This Not Just In
Mon April 14, 2014
Mixed Reaction To Lincoln's Death On West Coast
On that Saturday afternoon, April 15, 1865, the news reached Seattle by telegraph. President Abraham Lincoln was shot dead by an assassin at Ford’s Theatre on Good Friday evening.
Back in 1865, Washington was a U.S. territory and not yet a state. This meant that people in what is now Washington state weren’t allowed to vote for Lincoln or any presidential candidate. And when Lincoln was elected in 1860, not everyone in the Pacific Northwest celebrated.
Lincoln was a Republican, which meant that Territorial Governor Richard Gholson and others holding federal appointments made by the previous Democratic president would lose their plum jobs when Lincoln appointed replacements.
Also during this time, there were people in Washington Territory who, unlike Lincoln, supported expansion of slavery beyond the southern states. When the Civil War broke out just after Lincoln’s inauguration, Territorial Governor Gholson resigned. Gholson headed back to Kentucky, where he owned slaves, to fight for the Confederacy.
And Gholson wasn’t the only Washingtonian with his heart in Dixie.
Near Olympia, there was a militant group called the Knights of the Golden Circle. Throughout the Civil War, they drilled with weapons, swore an oath to kill Lincoln appointees and fomented a “Pacific Confederacy” along the west coast.
But by the spring of 1865, the Civil War was over and a political campaign was underway in Washington Territory. The one public official that men here could choose was called Territorial Delegate, a non-voting member of the U.S. House of Representatives.
At the time of Lincoln’s death, the battle was heating up between Democrat James Tilton and Republican Arthur Denny for the delegate seat.
Tilton was from back east, and one newspaper described him as a "Copperhead" — a Democrat opposed to President Lincoln and emancipation.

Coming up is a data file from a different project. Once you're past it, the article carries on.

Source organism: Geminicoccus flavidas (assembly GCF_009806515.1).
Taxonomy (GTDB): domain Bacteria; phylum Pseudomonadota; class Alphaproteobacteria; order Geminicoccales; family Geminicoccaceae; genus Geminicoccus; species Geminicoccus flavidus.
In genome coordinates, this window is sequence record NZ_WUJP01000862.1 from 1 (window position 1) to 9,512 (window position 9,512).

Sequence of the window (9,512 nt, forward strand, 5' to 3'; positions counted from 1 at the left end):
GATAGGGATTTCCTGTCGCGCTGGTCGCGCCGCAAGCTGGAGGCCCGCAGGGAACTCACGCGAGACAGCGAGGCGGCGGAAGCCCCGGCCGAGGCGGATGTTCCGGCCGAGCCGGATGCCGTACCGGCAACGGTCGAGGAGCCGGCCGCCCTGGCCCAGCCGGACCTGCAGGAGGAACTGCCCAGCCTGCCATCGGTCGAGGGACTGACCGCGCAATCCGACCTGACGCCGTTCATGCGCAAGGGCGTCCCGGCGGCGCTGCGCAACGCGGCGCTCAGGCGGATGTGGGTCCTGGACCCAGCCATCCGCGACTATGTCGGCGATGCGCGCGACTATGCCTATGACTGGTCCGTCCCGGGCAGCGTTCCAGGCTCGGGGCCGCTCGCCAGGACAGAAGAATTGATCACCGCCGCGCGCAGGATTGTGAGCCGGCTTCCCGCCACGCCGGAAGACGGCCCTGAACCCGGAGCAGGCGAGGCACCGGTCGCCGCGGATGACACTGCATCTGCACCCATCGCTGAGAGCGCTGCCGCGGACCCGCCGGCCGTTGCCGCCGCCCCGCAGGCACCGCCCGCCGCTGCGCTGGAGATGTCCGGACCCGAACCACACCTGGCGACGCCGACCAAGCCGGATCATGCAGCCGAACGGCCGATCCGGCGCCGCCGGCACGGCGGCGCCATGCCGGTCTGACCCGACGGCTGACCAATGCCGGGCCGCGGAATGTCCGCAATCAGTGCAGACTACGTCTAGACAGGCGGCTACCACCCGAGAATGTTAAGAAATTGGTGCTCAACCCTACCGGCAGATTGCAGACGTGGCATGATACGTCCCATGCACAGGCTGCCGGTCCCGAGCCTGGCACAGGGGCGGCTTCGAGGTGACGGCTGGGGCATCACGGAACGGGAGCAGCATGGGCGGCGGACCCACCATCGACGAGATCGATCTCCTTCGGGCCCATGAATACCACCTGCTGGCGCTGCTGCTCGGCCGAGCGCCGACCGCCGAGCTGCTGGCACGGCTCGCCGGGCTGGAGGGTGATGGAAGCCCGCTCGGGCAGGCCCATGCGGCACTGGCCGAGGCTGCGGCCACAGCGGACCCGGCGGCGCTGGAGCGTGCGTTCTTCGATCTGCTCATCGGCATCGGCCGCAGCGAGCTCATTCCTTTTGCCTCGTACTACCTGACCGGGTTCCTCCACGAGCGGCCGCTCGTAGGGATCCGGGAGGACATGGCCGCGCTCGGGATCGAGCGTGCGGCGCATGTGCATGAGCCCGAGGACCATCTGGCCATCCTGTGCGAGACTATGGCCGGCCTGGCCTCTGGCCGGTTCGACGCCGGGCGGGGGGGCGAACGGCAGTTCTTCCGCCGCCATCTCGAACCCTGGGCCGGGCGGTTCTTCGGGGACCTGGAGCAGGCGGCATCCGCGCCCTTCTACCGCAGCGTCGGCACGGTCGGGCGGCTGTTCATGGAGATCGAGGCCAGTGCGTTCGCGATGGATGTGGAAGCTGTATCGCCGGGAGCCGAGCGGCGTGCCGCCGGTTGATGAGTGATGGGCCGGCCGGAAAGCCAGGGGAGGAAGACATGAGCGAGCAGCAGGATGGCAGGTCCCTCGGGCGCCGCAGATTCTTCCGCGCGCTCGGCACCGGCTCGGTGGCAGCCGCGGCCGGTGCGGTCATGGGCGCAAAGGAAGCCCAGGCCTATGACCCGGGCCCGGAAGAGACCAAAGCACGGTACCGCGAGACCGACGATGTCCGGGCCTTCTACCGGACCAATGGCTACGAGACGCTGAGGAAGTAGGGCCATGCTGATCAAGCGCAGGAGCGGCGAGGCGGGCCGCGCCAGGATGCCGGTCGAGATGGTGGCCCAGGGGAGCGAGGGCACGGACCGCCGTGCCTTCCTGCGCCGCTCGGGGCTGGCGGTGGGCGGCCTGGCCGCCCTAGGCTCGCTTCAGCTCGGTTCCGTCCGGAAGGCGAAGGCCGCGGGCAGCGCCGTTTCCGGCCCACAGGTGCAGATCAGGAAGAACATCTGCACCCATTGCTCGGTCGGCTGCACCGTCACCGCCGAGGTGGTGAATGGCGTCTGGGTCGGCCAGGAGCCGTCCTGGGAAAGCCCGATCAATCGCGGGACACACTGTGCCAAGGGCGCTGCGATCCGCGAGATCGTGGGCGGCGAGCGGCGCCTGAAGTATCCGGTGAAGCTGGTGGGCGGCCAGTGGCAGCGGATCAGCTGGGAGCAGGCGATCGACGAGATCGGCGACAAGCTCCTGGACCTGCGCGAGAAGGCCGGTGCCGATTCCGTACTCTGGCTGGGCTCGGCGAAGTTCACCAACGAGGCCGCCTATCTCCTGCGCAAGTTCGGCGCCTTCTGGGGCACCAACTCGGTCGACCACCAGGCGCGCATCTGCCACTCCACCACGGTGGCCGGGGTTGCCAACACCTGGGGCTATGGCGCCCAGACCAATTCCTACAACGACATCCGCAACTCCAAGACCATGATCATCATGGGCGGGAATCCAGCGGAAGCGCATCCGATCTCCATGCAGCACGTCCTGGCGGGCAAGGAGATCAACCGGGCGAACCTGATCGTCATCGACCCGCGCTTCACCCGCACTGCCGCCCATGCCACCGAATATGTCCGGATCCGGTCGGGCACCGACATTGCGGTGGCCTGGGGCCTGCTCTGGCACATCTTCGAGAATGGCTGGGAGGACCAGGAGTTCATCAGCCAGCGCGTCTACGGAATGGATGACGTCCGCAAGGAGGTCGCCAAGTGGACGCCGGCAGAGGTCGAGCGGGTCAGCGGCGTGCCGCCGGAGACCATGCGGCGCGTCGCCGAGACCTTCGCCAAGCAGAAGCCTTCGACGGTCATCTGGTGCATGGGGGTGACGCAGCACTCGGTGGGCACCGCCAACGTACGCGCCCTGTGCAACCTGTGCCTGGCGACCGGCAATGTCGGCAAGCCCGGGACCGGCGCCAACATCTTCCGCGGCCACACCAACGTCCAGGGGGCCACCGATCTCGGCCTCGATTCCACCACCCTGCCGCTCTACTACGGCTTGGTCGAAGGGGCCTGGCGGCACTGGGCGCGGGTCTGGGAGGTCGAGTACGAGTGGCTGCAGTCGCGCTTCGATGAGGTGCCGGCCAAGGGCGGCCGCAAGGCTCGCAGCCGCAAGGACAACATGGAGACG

Seattle pioneer Arthur Denny, like President Lincoln, was a Republican and an abolitionist. The two men had even known each other in the 1840s in their native Illinois.
On the day that Lincoln died, a rally for Denny in Seattle became an impromptu memorial for the dead commander in chief. It was Easter weekend and the crowd was the largest in the young city’s history. A man who spoke at the service equated Lincoln with Jesus.
But elsewhere on the west coast the reaction to Lincoln’s death was not so somber. In fact, in some circles, people even celebrated. It got so out of hand with at least one group of soldiers that Army headquarters in San Francisco issued a special order to all troops in the western U.S.:
There have been found within the department persons so utterly infamous as to exult over the assassination of the president. Such persons become virtually accessories after the fact and will at once be arrested.
But back in Washington Territory, opposition to Lincoln was now virtually silent. In public, Republicans and Democrats alike mourned the late president.
In Olympia, the band that was to have played in celebration of “Copperhead” James Tilton switched from dance music to a dirge.
But in Seattle, at the Denny rally-turned-memorial, a man suddenly yelled out, “It’s about time!” and ran from the hall. No one knew who he was, and nobody ever saw him again.
A little over a month later, Arthur Denny defeated James Tilton and won the election for Territorial Delegate. Within a few days, Tilton went to the waterfront and boarded a steamer. He left Washington Territory and never returned.
Special thanks to historian Lorraine McConaghy for her assistance with this piece. Dr. McConaghy is working on a Civil War history project called Civil War Pathways.
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